Standout NJ collegians selected in WNBA Draft

LOIS ELFMAN | 4/30/2020, midnight
Due to social distancing, potential draft picks watched the 2020 WNBA Draft from home.
Stella Johnson Rider Athletics photo

Due to social distancing, potential draft picks watched the 2020 WNBA Draft from home. All the better for Princeton University senior Bella Alarie to assert her bragging rights with her family. Her father, Mark Alarie, was the 18th pick in the 1986 NBA Draft. She did him 13 spots better, going at number five. She is not only the first Princeton Tiger to be drafted in the first round, but the first Ivy League player to be a WNBA first-round draft pick since Allison Feaster of Harvard in 1998.

“My heart was pounding all day,” said the 6-foot-4 Alarie, who was chosen by the Dallas Wings. “I was just waiting to hear my name, and when it came, it was the most exciting moment. A lot of love in the room with my family, but it’s kind of the culmination of all my hard work over my life as a basketball player.”

There were no TV cameras at the home of Rider University senior guard Stella Johnson, but the 5-foot-10 guard who led Division I women’s basketball in scoring all season long was on Zoom with her coach and teammates. Selected in the third round by the Phoenix Mercury, Johnson is Rider’s first-ever WNBA draftee. Mercury coaching staff called at the conclusion of the draft. Teammates include Diana Taurasi, Brittney Griner and Skylar Diggins-Smith.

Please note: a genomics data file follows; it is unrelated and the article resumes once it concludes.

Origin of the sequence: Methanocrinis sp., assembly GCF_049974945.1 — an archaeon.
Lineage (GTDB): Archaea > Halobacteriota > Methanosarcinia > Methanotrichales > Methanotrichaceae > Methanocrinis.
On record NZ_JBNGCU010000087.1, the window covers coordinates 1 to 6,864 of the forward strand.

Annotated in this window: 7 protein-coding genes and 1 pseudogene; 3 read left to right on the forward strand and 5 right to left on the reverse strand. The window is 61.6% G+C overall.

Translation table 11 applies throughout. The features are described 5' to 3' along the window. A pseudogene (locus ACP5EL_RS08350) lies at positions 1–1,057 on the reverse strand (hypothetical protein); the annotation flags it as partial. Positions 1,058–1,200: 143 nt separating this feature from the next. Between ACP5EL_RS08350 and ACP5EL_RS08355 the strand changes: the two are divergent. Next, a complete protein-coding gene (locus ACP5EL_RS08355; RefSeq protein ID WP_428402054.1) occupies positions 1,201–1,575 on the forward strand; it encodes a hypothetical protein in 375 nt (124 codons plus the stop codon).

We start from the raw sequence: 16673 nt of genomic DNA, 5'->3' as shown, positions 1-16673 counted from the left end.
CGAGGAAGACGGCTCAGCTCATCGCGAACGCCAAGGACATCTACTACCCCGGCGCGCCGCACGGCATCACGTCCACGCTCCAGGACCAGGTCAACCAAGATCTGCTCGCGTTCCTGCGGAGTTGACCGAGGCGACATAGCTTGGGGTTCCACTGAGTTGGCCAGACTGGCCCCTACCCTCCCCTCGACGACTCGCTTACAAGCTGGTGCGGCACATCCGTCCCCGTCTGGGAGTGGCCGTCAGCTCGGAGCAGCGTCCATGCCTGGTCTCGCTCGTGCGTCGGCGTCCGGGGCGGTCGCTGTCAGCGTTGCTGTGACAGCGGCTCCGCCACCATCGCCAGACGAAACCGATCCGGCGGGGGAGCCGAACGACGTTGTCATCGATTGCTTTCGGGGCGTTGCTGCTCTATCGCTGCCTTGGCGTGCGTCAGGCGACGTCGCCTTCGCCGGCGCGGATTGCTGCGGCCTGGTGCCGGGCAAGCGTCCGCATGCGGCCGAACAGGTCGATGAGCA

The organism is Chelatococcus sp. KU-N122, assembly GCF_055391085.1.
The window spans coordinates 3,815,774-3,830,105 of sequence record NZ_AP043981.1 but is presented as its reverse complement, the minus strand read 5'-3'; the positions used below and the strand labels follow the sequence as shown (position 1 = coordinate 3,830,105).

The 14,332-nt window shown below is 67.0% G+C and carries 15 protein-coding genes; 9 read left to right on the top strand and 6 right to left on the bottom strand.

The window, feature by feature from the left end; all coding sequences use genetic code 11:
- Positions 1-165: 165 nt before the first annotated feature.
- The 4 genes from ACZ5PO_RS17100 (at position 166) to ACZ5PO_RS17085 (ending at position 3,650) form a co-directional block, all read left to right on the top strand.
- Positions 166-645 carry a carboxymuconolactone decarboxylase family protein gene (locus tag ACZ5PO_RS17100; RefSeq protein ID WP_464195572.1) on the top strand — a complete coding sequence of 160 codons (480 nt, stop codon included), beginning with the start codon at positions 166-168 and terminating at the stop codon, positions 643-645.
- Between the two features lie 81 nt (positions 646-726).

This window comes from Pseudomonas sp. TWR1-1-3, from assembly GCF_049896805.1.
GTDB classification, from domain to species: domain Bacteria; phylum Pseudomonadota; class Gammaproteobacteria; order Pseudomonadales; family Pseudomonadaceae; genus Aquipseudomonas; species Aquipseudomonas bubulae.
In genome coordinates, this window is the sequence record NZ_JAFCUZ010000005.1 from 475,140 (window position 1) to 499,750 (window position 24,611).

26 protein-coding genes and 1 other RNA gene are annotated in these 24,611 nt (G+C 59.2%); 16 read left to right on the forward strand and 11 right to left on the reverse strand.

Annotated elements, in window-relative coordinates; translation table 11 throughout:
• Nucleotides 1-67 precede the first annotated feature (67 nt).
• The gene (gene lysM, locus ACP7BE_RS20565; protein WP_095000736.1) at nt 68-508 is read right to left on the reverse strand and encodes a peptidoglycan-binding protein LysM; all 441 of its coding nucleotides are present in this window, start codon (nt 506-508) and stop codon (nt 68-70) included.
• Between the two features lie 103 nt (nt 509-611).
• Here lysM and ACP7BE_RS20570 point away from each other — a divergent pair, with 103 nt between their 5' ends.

“I’m grateful and honored to be in the same place as them and to learn from them,” said Johnson. “It’s going to be awesome to see how they work and learn some tips, something I don’t know, learn the game, become a better player and evolve.”

On April 20, the Metropolitan Basketball Writers Association named Johnson Player of the Year and All-Met First Team. Other First Team members include Bre Cavanaugh of Fordham, Qadashah Hoppie of St. John’s and Shadeen Samuels of Seton Hall. Columbia freshman Abbey Hsu was named Third Team and Rookie of the Year.

“This was a very special year for Rider,” said Johnson. “Everyone finally bought into the bigger goal of winning a MAAC Championship and we wanted to go to the NCAA Tournament. Everyone put the work in off and on the court.

“They had confidence in me when I was open to shoot it. They knew my main goal was to make them successful and make the whole program successful. The reason we were successful is because we had confidence in each other.

“I finally realized what kind of player I can be,” she concluded. “It gave me confidence to know that I can keep becoming a better player. If you want something, you have to work for it and you can’t stop.”